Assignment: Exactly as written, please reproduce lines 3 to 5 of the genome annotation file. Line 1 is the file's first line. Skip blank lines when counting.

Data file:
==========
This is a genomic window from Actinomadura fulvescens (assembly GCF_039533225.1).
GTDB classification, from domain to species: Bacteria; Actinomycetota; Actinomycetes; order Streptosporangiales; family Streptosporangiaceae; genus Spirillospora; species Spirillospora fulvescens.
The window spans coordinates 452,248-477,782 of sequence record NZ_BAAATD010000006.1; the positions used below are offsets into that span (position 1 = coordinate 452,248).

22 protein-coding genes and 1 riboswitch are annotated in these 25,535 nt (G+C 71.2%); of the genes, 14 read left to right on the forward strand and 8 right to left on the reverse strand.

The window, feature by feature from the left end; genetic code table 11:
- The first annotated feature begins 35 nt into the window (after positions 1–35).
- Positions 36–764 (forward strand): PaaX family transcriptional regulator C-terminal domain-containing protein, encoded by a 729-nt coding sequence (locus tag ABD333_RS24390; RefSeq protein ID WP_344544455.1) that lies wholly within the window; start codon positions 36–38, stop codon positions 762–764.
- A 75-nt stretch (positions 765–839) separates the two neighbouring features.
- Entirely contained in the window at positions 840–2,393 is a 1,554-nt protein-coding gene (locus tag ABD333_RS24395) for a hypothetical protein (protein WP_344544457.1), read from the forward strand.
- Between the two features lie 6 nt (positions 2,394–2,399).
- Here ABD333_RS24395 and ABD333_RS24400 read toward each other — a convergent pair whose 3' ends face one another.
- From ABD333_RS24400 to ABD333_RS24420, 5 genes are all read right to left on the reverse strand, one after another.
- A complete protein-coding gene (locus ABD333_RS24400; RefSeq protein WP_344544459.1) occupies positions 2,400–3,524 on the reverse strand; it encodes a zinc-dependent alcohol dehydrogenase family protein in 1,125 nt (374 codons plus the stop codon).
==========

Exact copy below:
The window spans coordinates 452,248-477,782 of sequence record NZ_BAAATD010000006.1; the positions used below are offsets into that span (position 1 = coordinate 452,248).

22 protein-coding genes and 1 riboswitch are annotated in these 25,535 nt (G+C 71.2%); of the genes, 14 read left to right on the forward strand and 8 right to left on the reverse strand.

The window, feature by feature from the left end; genetic code table 11: